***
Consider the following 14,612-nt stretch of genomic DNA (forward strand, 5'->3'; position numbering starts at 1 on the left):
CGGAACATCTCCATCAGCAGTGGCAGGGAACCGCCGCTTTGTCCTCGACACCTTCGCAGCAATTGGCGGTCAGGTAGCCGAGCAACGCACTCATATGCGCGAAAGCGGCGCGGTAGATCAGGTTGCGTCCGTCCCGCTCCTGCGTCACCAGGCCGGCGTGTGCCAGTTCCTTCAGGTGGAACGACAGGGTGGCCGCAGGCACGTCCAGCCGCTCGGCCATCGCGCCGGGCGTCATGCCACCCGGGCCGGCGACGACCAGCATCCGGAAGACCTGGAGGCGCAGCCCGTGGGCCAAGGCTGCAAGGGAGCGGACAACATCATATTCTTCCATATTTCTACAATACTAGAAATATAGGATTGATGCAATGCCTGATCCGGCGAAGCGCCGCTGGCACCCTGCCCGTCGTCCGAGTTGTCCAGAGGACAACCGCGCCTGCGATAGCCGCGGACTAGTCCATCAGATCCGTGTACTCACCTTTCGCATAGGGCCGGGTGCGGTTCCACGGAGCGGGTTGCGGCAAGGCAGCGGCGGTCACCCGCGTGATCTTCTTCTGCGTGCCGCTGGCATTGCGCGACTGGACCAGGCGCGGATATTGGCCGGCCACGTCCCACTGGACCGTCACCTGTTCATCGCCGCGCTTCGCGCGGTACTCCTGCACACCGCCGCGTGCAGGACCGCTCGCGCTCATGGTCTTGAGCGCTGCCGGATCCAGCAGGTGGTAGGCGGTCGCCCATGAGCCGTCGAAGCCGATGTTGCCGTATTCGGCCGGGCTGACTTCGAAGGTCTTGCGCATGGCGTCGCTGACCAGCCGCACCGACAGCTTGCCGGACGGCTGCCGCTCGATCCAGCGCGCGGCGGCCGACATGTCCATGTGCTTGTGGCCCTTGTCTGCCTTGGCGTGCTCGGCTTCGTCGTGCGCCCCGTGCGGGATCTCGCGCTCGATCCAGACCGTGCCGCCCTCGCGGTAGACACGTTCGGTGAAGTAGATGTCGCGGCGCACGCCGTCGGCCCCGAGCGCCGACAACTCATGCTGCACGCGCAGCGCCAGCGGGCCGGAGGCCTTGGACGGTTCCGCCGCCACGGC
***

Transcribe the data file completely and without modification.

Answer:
Consider the following 14,612-nt stretch of genomic DNA (forward strand, 5'->3'; position numbering starts at 1 on the left):
CGGAACATCTCCATCAGCAGTGGCAGGGAACCGCCGCTTTGTCCTCGACACCTTCGCAGCAATTGGCGGTCAGGTAGCCGAGCAACGCACTCATATGCGCGAAAGCGGCGCGGTAGATCAGGTTGCGTCCGTCCCGCTCCTGCGTCACCAGGCCGGCGTGTGCCAGTTCCTTCAGGTGGAACGACAGGGTGGCCGCAGGCACGTCCAGCCGCTCGGCCATCGCGCCGGGCGTCATGCCACCCGGGCCGGCGACGACCAGCATCCGGAAGACCTGGAGGCGCAGCCCGTGGGCCAAGGCTGCAAGGGAGCGGACAACATCATATTCTTCCATATTTCTACAATACTAGAAATATAGGATTGATGCAATGCCTGATCCGGCGAAGCGCCGCTGGCACCCTGCCCGTCGTCCGAGTTGTCCAGAGGACAACCGCGCCTGCGATAGCCGCGGACTAGTCCATCAGATCCGTGTACTCACCTTTCGCATAGGGCCGGGTGCGGTTCCACGGAGCGGGTTGCGGCAAGGCAGCGGCGGTCACCCGCGTGATCTTCTTCTGCGTGCCGCTGGCATTGCGCGACTGGACCAGGCGCGGATATTGGCCGGCCACGTCCCACTGGACCGTCACCTGTTCATCGCCGCGCTTCGCGCGGTACTCCTGCACACCGCCGCGTGCAGGACCGCTCGCGCTCATGGTCTTGAGCGCTGCCGGATCCAGCAGGTGGTAGGCGGTCGCCCATGAGCCGTCGAAGCCGATGTTGCCGTATTCGGCCGGGCTGACTTCGAAGGTCTTGCGCATGGCGTCGCTGACCAGCCGCACCGACAGCTTGCCGGACGGCTGCCGCTCGATCCAGCGCGCGGCGGCCGACATGTCCATGTGCTTGTGGCCCTTGTCTGCCTTGGCGTGCTCGGCTTCGTCGTGCGCCCCGTGCGGGATCTCGCGCTCGATCCAGACCGTGCCGCCCTCGCGGTAGACACGTTCGGTGAAGTAGATGTCGCGGCGCACGCCGTCGGCCCCGAGCGCCGACAACTCATGCTGCACGCGCAGCGCCAGCGGGCCGGAGGCCTTGGACGGTTCCGCCGCCACGGC